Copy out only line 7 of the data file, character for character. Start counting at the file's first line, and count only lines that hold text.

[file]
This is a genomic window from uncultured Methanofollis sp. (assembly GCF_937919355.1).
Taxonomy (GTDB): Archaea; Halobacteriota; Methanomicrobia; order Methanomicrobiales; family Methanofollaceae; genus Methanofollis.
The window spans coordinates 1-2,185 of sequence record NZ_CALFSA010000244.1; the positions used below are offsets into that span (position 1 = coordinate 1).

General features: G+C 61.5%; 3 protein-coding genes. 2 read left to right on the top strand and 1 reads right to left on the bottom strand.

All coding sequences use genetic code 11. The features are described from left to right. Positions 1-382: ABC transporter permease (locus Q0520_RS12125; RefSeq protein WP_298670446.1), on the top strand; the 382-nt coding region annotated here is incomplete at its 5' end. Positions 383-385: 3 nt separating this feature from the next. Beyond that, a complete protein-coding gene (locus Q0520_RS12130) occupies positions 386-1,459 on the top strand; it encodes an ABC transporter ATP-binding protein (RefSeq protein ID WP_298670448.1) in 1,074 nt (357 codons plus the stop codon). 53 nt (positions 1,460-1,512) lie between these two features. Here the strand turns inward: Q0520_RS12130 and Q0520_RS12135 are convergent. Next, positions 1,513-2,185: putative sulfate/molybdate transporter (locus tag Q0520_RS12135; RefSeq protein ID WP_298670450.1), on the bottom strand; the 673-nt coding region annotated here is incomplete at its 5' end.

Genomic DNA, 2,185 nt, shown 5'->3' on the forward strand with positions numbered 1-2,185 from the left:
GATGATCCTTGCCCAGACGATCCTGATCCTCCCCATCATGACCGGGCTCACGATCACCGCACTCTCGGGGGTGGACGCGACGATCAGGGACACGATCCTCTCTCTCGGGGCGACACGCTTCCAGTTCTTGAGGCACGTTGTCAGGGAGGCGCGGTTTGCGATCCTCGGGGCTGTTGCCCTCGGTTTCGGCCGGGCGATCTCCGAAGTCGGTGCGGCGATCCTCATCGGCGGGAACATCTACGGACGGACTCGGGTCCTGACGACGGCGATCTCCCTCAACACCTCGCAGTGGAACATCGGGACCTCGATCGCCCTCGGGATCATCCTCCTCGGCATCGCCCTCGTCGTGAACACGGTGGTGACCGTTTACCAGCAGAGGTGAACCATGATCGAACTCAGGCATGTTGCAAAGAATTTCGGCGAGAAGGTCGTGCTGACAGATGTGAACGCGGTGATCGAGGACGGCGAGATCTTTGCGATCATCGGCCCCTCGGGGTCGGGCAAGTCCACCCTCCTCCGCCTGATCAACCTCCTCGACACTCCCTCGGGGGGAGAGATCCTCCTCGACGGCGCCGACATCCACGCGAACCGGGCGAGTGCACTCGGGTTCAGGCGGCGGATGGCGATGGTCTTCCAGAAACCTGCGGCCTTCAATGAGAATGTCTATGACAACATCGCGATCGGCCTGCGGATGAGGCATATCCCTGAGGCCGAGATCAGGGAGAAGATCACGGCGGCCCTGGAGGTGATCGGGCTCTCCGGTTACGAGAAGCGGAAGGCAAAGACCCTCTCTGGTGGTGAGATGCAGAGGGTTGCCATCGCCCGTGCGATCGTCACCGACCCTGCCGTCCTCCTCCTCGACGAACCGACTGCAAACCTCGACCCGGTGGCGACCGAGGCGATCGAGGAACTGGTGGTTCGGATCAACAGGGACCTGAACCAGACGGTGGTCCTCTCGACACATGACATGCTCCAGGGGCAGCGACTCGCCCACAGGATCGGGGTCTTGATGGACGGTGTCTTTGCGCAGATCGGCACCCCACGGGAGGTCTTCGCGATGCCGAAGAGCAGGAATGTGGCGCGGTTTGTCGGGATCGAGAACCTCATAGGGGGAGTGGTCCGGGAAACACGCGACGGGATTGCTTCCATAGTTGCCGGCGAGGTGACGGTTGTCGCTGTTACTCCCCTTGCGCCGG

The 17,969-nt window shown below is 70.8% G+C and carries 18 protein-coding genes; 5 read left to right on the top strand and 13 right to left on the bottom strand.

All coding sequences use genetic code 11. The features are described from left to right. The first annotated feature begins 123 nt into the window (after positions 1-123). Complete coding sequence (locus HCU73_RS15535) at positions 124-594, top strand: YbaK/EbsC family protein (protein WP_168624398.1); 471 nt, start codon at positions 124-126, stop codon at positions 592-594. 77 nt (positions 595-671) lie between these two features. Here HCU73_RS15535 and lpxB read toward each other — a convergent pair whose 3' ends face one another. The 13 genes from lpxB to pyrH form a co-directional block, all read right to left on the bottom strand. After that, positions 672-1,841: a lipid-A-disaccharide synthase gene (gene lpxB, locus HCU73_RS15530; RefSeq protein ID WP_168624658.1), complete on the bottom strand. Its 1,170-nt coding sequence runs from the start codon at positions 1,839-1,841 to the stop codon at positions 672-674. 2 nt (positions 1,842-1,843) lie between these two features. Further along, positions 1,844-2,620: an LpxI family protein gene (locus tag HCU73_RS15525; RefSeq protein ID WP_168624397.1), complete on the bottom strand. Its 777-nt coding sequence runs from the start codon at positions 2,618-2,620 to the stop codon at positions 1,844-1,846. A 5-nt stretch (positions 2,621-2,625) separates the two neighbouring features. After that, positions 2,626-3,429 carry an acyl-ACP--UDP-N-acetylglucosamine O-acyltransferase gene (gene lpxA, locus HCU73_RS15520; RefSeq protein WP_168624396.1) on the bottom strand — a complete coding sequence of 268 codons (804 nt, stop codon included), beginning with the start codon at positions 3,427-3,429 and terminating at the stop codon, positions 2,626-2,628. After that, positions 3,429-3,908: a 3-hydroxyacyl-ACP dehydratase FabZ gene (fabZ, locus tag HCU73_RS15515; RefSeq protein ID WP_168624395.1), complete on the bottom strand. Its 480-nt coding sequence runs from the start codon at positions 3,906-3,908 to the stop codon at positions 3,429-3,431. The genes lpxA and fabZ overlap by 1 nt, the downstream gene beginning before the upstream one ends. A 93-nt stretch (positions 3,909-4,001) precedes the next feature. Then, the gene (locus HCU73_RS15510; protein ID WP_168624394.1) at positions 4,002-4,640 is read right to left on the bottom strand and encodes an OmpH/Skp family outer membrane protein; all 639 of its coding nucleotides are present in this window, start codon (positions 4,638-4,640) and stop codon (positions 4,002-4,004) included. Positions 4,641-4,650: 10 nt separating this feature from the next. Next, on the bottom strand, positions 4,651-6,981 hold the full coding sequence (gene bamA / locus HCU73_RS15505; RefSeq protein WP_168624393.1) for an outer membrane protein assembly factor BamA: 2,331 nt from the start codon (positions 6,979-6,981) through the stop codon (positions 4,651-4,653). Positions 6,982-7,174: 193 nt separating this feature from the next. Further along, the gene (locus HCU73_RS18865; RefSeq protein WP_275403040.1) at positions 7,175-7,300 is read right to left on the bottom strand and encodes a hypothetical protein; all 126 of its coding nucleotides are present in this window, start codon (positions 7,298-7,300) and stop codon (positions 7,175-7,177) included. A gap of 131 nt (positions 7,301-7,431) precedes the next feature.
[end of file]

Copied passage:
GATGATCCTTGCCCAGACGATCCTGATCCTCCCCATCATGACCGGGCTCACGATCACCGCACTCTCGGGGGTGGACGCGACGATCAGGGACACGATCCTCTCTCTCGGGGCGACACGCTTCCAGTTCTTGAGGCACGTTGTCAGGGAGGCGCGGTTTGCGATCCTCGGGGCTGTTGCCCTCGGTTTCGGCCGGGCGATCTCCGAAGTCGGTGCGGCGATCCTCATCGGCGGGAACATCTACGGACGGACTCGGGTCCTGACGACGGCGATCTCCCTCAACACCTCGCAGTGGAACATCGGGACCTCGATCGCCCTCGGGATCATCCTCCTCGGCATCGCCCTCGTCGTGAACACGGTGGTGACCGTTTACCAGCAGAGGTGAACCATGATCGAACTCAGGCATGTTGCAAAGAATTTCGGCGAGAAGGTCGTGCTGACAGATGTGAACGCGGTGATCGAGGACGGCGAGATCTTTGCGATCATCGGCCCCTCGGGGTCGGGCAAGTCCACCCTCCTCCGCCTGATCAACCTCCTCGACACTCCCTCGGGGGGAGAGATCCTCCTCGACGGCGCCGACATCCACGCGAACCGGGCGAGTGCACTCGGGTTCAGGCGGCGGATGGCGATGGTCTTCCAGAAACCTGCGGCCTTCAATGAGAATGTCTATGACAACATCGCGATCGGCCTGCGGATGAGGCATATCCCTGAGGCCGAGATCAGGGAGAAGATCACGGCGGCCCTGGAGGTGATCGGGCTCTCCGGTTACGAGAAGCGGAAGGCAAAGACCCTCTCTGGTGGTGAGATGCAGAGGGTTGCCATCGCCCGTGCGATCGTCACCGACCCTGCCGTCCTCCTCCTCGACGAACCGACTGCAAACCTCGACCCGGTGGCGACCGAGGCGATCGAGGAACTGGTGGTTCGGATCAACAGGGACCTGAACCAGACGGTGGTCCTCTCGACACATGACATGCTCCAGGGGCAGCGACTCGCCCACAGGATCGGGGTCTTGATGGACGGTGTCTTTGCGCAGATCGGCACCCCACGGGAGGTCTTCGCGATGCCGAAGAGCAGGAATGTGGCGCGGTTTGTCGGGATCGAGAACCTCATAGGGGGAGTGGTCCGGGAAACACGCGACGGGATTGCTTCCATAGTTGCCGGCGAGGTGACGGTTGTCGCTGTTACTCCCCTTGCGCCGG